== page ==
The autocorrect functions in modern phones can certainly speed up a lot of things, but occasionally they get in the way.
In online diabetes forums it’s unfortunately become common to see people talking about “nasal rates” and giving themselves “blouses”. That’s usually autocorrect replacing words it doesn’t recognise. But it’s usually easy to work around. I’ll demonstrate how to do that on an iPhone or iPad.
The first thing to know is that you can’t change the autocorrect dictionary in iOS. If there’s a word it keeps suggesting, you can’t just go in and remove it from the dictionary. If you notice the incorrect suggestion and don’t accept it, eventually it will learn about this “new” word you keep typing. But there are two issues there: it takes a long time, and overriding a suggestion is different from going back and changing the words after it’s done the autocorrect.
However, there is hope. And not just by turning auto-correct off globally. You can define some words as Text Replacement shortcuts, and they should appear in the list of suggestions as you type. To do this, go to the Settings app and then into General, then Keyboard, then Text Replacement.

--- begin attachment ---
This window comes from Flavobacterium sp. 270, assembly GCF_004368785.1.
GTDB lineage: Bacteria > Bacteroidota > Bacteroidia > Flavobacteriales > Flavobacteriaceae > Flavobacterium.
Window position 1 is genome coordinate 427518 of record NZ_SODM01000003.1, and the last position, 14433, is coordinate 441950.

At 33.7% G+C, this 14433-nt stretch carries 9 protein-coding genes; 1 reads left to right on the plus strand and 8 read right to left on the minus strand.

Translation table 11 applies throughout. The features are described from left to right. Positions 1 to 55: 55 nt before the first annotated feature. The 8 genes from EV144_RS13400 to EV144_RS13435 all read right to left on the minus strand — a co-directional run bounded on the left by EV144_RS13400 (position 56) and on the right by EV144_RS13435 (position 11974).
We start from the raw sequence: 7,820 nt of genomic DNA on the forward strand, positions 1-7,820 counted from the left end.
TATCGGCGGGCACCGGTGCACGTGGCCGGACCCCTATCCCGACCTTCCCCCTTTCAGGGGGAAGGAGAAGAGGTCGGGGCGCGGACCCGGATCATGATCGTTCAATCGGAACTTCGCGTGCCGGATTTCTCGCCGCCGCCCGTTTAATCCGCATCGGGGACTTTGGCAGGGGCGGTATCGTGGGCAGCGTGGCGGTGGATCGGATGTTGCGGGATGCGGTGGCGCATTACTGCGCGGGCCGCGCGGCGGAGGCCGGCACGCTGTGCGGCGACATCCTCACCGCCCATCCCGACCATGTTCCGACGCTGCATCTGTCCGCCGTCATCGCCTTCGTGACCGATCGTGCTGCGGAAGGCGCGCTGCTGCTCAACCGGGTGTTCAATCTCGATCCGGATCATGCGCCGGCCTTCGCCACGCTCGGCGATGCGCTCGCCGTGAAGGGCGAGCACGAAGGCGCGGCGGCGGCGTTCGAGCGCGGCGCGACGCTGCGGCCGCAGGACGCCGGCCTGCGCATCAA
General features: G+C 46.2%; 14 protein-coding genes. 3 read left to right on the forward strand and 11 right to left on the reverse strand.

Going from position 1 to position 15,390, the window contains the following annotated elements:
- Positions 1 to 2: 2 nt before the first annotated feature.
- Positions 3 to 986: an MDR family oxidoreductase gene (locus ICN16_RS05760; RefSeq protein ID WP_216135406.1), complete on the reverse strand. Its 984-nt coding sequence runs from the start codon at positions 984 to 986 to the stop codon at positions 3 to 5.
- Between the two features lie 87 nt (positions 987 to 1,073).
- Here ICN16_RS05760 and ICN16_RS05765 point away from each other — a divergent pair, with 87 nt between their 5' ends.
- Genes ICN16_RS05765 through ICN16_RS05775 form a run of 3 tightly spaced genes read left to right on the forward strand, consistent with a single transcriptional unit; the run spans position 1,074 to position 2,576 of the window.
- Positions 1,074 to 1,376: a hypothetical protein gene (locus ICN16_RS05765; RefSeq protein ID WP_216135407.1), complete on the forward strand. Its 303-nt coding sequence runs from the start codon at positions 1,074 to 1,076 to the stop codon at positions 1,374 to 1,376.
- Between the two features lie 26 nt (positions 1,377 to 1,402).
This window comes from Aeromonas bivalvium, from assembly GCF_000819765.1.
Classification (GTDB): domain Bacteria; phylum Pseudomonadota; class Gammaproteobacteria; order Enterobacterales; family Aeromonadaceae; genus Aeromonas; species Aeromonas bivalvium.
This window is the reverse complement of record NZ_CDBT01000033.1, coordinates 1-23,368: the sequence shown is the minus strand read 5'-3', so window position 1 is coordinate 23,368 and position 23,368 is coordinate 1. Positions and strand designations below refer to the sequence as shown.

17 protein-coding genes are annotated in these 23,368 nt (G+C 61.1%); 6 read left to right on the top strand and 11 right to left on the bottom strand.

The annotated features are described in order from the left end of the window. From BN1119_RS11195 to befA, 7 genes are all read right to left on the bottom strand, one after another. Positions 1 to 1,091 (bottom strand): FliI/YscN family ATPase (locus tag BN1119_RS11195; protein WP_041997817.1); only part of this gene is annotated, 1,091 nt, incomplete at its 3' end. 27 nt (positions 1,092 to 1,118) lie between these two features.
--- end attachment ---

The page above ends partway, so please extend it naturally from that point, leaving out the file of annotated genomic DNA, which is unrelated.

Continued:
There may be a default shortcut where “omw” gets replaced by “On my way!”, and this illustrates Apple’s intent in including this feature. A way of defining psuedo-words that get expanded into phrases and thus saves you typing effort. But we can also use it to override the dictionary.
In this screen you can see I’ve defined “bas” and “basal” as expanding to “basal”, with equivalent shortcuts for “bolus”.
Thus when I start typing the word “bas” it will suggest “basal” as a replacement. And if I type “basal” in full, it won’t be tempted to outsmart me by replacing it with something such as “nasal”.
To add a new shortcut, use the + in the upper right. To delete one, use the Edit button at the bottom. To change one, just click on it.
When typing, if the word you want appears above the keyboard, just tap on it to insert that word (with a trailing space and thus ready for your next word).
If a suggestion comes up in colour (usually blue) then just pressing Space will insert it. In this example it’s recognising the shortcut “bol” which I defined above:
That’s it! See if that fixes some of your autocorrect hassles. And while you’re at it, see if there are any other words you need to teach your phone about. You might want to try defining the plural “boluses” as well.